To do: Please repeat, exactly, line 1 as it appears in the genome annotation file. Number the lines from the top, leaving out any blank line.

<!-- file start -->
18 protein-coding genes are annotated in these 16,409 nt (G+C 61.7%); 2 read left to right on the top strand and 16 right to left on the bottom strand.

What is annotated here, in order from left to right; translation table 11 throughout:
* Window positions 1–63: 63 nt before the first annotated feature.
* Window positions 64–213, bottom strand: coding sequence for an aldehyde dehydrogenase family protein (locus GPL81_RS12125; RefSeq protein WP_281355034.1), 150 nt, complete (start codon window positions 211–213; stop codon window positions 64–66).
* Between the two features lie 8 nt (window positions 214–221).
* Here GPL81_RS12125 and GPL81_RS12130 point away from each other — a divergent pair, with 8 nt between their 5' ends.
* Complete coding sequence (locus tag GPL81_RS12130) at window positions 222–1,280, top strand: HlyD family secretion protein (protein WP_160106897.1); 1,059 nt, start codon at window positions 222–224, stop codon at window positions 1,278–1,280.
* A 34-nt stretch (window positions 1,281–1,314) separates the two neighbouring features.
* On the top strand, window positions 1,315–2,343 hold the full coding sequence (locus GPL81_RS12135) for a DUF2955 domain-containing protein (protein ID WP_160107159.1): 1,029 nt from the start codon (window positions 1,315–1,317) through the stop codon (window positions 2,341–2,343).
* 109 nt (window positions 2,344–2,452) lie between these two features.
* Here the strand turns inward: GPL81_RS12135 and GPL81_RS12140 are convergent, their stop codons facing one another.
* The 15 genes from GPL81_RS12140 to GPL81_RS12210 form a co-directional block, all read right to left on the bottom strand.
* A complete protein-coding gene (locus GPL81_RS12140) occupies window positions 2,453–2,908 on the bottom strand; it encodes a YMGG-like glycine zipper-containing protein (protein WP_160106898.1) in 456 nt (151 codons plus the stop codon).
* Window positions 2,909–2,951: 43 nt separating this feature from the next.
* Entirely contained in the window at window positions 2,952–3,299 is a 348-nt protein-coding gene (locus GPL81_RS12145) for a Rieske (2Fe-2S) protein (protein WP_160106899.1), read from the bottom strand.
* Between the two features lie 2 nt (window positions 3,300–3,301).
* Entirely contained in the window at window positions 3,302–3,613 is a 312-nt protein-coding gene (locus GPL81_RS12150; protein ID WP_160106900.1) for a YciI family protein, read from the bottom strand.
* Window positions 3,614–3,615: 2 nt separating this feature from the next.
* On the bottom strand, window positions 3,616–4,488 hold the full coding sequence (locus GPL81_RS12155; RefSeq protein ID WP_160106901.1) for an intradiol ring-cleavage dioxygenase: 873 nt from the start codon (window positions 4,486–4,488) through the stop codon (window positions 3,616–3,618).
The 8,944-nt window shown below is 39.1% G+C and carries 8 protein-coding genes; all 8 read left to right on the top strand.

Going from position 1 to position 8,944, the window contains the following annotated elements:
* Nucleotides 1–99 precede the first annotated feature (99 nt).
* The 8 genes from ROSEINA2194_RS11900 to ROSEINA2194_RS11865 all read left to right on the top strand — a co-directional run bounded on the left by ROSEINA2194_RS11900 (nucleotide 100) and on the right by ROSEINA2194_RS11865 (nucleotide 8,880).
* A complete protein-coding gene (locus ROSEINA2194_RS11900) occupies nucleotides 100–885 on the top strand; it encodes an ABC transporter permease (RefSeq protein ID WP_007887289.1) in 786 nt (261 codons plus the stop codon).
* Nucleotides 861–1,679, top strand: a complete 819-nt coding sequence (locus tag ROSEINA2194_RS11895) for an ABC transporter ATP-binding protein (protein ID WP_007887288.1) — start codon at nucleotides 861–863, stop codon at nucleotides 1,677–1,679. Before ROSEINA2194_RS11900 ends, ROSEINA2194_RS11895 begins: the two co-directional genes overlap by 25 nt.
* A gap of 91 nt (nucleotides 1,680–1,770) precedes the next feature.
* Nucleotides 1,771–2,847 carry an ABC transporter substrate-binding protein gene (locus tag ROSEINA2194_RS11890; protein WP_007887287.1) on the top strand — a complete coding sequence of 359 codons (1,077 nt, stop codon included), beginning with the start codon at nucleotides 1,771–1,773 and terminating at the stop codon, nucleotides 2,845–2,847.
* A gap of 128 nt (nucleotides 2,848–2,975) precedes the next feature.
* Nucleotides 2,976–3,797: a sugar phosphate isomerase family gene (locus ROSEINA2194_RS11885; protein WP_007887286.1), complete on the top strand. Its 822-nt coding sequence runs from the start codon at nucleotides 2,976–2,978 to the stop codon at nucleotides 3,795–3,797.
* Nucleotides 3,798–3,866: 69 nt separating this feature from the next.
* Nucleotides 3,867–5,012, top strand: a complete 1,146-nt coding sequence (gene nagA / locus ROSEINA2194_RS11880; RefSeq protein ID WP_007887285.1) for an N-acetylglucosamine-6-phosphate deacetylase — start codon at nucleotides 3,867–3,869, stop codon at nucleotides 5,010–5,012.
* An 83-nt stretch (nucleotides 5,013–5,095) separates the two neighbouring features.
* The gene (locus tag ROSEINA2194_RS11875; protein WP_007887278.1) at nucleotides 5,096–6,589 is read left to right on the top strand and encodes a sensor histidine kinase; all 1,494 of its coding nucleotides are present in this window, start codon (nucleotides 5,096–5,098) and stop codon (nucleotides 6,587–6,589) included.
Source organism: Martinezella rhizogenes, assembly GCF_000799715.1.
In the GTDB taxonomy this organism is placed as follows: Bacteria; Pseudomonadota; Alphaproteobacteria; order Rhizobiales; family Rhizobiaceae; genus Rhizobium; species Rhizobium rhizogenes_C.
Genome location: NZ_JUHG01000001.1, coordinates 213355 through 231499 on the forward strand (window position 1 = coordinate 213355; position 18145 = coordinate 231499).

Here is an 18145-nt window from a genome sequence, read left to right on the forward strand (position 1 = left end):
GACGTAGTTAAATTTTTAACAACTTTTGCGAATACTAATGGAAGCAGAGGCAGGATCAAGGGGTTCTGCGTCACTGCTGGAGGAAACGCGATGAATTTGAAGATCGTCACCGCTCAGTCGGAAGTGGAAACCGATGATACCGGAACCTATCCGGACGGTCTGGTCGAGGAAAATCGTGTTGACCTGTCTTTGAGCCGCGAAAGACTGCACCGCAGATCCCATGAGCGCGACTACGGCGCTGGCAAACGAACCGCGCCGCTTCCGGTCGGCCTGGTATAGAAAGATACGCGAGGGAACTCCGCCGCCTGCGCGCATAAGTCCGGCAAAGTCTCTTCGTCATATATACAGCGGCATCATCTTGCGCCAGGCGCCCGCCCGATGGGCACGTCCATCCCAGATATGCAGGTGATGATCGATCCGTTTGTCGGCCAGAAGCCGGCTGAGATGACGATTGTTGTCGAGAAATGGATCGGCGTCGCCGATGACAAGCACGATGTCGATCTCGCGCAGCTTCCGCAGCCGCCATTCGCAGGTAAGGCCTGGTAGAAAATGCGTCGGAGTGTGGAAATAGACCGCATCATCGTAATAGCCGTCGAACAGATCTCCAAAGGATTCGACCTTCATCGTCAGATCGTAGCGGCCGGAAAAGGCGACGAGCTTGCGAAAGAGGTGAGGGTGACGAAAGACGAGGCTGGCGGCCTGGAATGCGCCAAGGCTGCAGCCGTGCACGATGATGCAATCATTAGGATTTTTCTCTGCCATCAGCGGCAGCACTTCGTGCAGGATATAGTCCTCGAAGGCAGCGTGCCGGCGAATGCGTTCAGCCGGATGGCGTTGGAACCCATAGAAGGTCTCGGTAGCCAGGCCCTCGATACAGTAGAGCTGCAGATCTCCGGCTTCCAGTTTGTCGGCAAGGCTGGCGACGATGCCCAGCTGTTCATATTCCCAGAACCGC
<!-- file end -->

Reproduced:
18 protein-coding genes are annotated in these 16,409 nt (G+C 61.7%); 2 read left to right on the top strand and 16 right to left on the bottom strand.